Cheers to the Revolution: Kiev’s Beautiful Molotov Cocktails
Kiev’s Euromaidan protestors use fire to their advantage. With fire, the protestors were able to defend their barricades, extend their lines, and fortify their positions. They were mobilized throughout the city to collect as many bottles as possible, and thousands of Molotov cocktails were used to set fire to tanks, other armored vehicles, and buses. These little bombs were the only real weapon protestors had against the government’s well-armed forces.
Donald Weber spent this February in Kiev photographing for VICE. Follow our coverage of breaking events in Kiev on VICE News.
All photos by Donald Weber/VII Photo
In this version of the Internet, two big things have changed. First, Netflix is really big. The video streaming site now accounts for about 30 percent of all traffic on the Internet. Second, Verizon acquired the formerly independent backbone provider MCI in 2006, helping to turn itself into a major backbone provider in its own right.
Those changes matter for Cogent’s negotiations with Verizon. In the first chart, Backbone Provider A’s leverage was limited by the fact that Backbone Provider B could always connect directly to the residential ISP, potentially costing A a customer. That gave A a strong incentive to keep its network fast and its interconnection terms reasonable.
The negotiation between Cogent and Verizon is different. Verizon plays the role of both backbone provider and residential ISP. That puts Verizon in a much stronger negotiating position, because Cogent doesn’t have any practical way to route around Verizon. If Cogent wants to reach Verizon’s customers, it needs to cut a deal with Verizon.
He wants to connect these processes to the theory he formulated in 1996: the space of places and the space of flows. In Urbanism 101, Castells notes that the question is: “what is space? Easy, right? You go crazy. Because space doesn’t exist outside of us. Space in nature is not our space. Space in human terms is a dimension of human existence.” Castells argues that space has to be defined in terms of social practices. So, he developed a material theory of space. “I went crazy myself” thinking about what space is, he says. According to Castells, Leibnitz, in 1715, proposed the following definition of space: “something purely relative, like time. Space being an order of coexistences, as time is an order of successions. Space denotes in terms of possibility an order of things which exist at the same time [simultaneity]” Castells quips: “Not being a german philosopher, I simplified it: Space is the material support of simultaneity.” He argues that throughout history, simultaneity depended on contiguity. In other words, cities were the main space for simultaneity. Then came the telegraph: distance communication. A new space emerged, in which simultaneity, or chosen time, would not depend on contiguity, but connectedness. So Castells’ point was, there’s a space of places, where simultaneity is based on contiguity, and a space of flows, where simultaneity is based on communication. Originally, Castells thought the space of places was the location of experience, and the space of flows was the space of power. He thought this because in the 1990s, corporate, financial, and military communication networks were really the spaces of power. In the space of experience, people were holding out. His point was: power was run from the space of flows. People lived in the space of places, but their lives were determined by what happened in the space of flows. He asks the audience “Right?” People nod. He says “wrong!” Laughter. Castells observed that humans started to use the space of flows for their own purposes. For sociality, friendship, family, relationships; social movements, and so on. At the same time, the space of flows began colonizing the space of places. So, he says, it turns out there is power and counterpower in both forms of space. He ends: “To enact social change, any actor has to counteract the power in the space of places with counterpower.” They must construct autonomous structures and counterpower in both the space of places and in the space of flows.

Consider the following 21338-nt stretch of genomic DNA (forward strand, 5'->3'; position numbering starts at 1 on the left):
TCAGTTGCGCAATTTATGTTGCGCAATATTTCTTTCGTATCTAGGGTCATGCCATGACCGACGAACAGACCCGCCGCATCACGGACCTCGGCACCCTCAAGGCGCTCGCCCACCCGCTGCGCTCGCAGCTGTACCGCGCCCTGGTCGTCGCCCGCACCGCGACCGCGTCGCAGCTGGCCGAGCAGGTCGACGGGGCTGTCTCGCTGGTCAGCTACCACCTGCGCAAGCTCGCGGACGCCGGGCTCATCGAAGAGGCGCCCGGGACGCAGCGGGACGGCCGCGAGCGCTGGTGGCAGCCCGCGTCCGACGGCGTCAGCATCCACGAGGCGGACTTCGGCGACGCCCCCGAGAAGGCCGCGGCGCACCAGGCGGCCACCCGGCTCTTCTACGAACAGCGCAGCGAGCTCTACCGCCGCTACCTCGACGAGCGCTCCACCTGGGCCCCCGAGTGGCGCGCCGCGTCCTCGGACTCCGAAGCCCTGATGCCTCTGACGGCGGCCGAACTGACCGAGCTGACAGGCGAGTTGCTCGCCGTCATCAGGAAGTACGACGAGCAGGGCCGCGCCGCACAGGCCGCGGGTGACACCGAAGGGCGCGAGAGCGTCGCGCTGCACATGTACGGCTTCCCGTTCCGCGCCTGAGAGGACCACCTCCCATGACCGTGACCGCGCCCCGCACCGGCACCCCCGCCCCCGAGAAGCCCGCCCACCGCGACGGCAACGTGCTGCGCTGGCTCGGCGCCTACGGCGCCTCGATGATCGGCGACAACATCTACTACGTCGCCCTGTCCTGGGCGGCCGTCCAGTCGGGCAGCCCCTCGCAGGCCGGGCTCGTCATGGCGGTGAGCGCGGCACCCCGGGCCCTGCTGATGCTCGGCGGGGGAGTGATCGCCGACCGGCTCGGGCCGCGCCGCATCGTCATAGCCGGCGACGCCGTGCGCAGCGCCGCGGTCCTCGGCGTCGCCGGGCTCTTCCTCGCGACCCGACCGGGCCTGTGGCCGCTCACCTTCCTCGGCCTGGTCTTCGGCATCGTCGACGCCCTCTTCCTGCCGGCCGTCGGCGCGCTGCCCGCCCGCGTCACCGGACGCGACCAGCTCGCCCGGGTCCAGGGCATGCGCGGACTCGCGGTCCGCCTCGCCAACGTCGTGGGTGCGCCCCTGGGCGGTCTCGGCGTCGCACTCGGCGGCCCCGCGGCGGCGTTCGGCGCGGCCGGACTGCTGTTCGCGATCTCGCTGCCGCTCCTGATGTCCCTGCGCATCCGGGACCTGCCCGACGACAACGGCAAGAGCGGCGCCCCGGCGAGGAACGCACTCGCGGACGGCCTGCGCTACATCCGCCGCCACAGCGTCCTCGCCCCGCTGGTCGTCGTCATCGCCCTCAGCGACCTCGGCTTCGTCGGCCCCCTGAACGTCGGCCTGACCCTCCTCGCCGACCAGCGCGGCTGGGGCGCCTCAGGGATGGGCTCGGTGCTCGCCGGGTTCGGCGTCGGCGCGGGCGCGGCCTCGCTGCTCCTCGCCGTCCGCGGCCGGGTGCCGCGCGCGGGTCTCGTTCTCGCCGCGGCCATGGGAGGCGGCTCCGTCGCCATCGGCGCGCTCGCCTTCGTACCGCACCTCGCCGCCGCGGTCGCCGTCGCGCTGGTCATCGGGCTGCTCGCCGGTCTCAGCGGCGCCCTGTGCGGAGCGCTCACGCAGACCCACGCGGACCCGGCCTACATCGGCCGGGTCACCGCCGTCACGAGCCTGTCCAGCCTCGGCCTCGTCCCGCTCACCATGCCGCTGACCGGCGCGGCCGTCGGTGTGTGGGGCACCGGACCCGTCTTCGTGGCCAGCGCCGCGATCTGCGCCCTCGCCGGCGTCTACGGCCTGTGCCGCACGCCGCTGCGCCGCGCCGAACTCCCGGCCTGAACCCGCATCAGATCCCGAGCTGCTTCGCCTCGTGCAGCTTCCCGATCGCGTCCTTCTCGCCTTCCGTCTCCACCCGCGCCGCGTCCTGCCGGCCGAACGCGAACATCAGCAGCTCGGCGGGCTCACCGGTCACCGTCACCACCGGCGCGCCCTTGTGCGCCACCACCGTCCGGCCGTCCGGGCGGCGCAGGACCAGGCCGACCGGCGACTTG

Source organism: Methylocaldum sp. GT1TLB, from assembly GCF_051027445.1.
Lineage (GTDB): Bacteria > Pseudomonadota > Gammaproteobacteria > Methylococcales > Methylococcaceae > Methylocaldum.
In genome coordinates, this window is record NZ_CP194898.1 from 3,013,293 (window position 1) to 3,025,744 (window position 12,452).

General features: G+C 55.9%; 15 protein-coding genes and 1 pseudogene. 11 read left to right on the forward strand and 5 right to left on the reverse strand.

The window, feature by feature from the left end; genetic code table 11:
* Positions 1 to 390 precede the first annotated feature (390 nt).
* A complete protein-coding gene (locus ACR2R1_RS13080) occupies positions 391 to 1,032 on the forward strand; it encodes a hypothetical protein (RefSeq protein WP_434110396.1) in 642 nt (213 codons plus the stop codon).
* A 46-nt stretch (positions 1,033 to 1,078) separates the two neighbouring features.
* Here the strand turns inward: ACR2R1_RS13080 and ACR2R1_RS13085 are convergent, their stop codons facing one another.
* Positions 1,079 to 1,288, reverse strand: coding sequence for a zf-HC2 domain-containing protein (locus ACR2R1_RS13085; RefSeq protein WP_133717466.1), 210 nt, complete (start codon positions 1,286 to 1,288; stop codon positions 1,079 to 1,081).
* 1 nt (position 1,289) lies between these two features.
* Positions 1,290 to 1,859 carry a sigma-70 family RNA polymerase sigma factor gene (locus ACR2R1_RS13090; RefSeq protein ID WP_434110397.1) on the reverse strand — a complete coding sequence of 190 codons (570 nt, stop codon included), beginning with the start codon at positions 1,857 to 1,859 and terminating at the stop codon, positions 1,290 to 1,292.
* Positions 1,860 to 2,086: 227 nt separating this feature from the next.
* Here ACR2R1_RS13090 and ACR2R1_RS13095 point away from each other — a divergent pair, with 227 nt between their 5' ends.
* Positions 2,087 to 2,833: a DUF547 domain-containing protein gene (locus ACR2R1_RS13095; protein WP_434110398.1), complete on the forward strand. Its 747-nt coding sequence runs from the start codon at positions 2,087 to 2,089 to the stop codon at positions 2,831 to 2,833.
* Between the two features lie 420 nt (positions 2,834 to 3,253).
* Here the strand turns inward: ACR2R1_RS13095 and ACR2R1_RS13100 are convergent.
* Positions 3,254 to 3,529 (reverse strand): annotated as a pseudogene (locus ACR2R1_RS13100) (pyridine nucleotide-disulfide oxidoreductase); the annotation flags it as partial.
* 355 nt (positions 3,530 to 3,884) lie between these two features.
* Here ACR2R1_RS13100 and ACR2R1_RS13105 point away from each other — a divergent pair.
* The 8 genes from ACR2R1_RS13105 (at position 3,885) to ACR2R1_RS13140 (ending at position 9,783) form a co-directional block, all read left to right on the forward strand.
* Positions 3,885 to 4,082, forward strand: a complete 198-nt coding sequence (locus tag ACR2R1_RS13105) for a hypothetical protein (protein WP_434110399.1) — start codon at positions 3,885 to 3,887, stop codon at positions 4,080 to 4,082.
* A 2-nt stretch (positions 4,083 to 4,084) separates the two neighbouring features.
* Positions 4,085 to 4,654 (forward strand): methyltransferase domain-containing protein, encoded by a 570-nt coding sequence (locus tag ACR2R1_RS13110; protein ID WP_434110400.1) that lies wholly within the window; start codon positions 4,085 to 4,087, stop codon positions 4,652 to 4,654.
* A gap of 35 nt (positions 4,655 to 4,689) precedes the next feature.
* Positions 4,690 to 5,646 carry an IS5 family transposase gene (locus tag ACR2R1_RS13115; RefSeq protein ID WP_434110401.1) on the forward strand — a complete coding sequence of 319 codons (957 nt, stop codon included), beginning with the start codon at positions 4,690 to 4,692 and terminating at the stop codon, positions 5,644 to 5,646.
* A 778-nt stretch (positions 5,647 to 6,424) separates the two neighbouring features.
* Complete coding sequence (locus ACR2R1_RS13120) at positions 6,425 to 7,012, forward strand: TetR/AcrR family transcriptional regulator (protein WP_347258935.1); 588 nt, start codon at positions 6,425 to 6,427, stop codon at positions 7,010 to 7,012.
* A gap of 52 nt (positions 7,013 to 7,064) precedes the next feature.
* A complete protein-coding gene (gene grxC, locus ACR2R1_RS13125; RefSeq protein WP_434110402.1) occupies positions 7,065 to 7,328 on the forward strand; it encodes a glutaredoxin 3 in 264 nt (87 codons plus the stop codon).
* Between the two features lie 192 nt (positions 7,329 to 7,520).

Castells describes the myopia of certain strands of social movement analysis. He says that the movements themselves say “your outcome measures are a short term vision of social change.” The Spanish movement had a slogan, “We are slow because we go far.” If you’re productivistic, the question is the time frame: are you going to be productive in 1 month, 5 months, 2 years? The movements don’t have a deadline for liberation. At the same time, he notes, “all movements disappear.” This may happen through processes of repression, cooptation, institutionalization. They’re always going to die. The interesting thing isn’t whether they die or not, but how they die. And in the process, “What seeds they plant in people’s minds.” Castells maintains that the fundamental battle is in the minds of people, not in the corridors of power. In EU, there’s a crisis of legitimacy, as in the USA. There’s a huge gap between what people believe democracy looks like, and the actual practices. All the empirical data reveals this gap. So, movements can raise hope beyond the existing political institutions.